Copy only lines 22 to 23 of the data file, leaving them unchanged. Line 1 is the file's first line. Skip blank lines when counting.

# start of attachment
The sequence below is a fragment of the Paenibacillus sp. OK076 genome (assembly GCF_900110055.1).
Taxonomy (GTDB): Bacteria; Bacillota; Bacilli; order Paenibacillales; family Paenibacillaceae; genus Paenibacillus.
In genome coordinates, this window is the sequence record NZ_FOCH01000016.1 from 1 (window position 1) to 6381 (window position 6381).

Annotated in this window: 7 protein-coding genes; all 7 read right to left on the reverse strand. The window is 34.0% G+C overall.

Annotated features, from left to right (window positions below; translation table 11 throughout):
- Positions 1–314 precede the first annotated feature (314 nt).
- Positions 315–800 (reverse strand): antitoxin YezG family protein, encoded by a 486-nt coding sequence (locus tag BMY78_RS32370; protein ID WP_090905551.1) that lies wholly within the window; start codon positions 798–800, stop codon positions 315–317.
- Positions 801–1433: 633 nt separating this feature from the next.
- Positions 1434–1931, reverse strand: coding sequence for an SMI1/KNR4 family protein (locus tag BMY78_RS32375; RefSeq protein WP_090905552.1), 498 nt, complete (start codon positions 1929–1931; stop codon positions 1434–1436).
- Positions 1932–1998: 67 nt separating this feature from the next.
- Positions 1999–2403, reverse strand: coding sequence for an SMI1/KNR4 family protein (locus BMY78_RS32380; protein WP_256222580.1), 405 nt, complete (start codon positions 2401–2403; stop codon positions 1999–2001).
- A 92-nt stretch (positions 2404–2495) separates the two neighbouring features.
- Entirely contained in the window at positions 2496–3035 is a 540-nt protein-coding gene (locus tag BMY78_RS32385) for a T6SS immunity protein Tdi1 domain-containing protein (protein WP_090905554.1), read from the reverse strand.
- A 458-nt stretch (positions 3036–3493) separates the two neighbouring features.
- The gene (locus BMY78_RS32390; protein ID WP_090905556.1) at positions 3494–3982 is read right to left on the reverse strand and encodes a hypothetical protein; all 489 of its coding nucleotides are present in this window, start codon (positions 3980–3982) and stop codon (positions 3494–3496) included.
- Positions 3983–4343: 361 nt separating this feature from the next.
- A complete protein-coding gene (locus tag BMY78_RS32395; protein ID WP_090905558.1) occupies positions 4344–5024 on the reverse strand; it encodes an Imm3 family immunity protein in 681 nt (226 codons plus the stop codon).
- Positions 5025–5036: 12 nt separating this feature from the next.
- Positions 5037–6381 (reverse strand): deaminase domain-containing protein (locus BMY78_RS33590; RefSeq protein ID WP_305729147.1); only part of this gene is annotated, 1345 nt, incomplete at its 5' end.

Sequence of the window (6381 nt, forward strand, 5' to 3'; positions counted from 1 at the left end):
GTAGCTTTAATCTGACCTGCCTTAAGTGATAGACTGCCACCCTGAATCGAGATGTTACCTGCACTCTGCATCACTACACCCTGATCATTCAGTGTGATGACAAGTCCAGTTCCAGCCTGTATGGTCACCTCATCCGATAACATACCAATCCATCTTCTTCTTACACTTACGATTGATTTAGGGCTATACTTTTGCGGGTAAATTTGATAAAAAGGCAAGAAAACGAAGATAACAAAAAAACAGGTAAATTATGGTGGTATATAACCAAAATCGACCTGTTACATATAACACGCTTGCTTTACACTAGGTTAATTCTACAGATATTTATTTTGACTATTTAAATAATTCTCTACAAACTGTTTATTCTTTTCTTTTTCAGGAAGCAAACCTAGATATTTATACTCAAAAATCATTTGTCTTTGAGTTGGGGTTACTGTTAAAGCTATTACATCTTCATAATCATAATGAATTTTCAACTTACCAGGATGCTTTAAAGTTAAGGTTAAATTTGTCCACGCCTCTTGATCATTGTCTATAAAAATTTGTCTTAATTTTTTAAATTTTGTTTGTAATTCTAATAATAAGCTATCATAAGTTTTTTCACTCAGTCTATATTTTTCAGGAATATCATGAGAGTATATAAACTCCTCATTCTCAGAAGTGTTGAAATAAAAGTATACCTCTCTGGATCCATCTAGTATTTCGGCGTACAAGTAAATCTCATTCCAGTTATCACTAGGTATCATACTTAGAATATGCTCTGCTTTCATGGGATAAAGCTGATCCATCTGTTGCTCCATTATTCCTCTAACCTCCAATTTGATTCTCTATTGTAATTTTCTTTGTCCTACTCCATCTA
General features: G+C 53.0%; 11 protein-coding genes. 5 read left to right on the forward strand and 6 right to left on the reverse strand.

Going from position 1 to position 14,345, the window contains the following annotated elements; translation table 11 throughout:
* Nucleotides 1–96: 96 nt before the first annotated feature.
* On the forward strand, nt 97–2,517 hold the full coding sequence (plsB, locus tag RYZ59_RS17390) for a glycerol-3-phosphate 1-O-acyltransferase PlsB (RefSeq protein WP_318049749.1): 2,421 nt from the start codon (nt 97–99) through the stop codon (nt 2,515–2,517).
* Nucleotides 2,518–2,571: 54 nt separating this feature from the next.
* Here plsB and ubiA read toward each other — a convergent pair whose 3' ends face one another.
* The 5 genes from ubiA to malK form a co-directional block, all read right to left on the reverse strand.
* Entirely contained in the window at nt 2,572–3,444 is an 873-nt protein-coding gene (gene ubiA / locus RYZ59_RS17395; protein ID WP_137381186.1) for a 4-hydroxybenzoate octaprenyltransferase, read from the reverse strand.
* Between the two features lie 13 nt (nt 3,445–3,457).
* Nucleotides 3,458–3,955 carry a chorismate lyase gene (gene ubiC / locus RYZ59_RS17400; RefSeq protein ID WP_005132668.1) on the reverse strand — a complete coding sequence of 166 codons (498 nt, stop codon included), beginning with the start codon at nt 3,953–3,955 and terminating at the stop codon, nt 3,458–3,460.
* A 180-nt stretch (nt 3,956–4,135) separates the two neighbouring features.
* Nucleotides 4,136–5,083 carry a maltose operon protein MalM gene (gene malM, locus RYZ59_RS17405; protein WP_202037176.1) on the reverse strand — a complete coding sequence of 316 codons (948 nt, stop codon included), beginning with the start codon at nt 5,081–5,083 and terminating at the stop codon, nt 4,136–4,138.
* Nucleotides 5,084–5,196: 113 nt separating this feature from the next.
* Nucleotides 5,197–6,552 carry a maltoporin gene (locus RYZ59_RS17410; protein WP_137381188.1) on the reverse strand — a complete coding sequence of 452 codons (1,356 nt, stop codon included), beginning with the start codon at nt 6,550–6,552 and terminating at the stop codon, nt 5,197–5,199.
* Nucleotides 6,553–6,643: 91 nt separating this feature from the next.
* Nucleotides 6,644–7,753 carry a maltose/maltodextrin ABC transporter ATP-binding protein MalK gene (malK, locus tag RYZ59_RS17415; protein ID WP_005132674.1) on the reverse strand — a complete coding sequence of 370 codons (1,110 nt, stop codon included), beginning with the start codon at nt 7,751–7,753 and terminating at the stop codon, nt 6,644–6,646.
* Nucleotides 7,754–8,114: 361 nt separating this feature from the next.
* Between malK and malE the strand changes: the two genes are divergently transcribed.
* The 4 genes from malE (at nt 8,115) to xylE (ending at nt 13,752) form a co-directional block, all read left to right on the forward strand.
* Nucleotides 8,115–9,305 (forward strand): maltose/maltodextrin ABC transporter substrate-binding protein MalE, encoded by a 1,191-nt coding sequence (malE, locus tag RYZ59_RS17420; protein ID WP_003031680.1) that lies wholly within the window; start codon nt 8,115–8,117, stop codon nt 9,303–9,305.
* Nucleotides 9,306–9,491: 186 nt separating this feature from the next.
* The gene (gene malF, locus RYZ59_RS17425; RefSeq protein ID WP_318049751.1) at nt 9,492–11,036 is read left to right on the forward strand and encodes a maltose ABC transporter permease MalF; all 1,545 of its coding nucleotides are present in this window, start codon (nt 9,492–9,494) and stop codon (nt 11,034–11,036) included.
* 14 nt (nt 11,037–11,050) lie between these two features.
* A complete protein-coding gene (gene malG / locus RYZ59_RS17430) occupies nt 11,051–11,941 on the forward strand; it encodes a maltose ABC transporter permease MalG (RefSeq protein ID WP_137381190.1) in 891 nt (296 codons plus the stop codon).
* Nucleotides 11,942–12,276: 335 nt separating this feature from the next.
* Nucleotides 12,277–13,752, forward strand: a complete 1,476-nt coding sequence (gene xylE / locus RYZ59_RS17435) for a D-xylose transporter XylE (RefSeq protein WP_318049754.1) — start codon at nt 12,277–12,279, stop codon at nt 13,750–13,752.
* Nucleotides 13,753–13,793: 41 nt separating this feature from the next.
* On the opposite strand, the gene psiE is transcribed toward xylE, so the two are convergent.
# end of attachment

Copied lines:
General features: G+C 53.0%; 11 protein-coding genes. 5 read left to right on the forward strand and 6 right to left on the reverse strand.

Going from position 1 to position 14,345, the window contains the following annotated elements; translation table 11 throughout: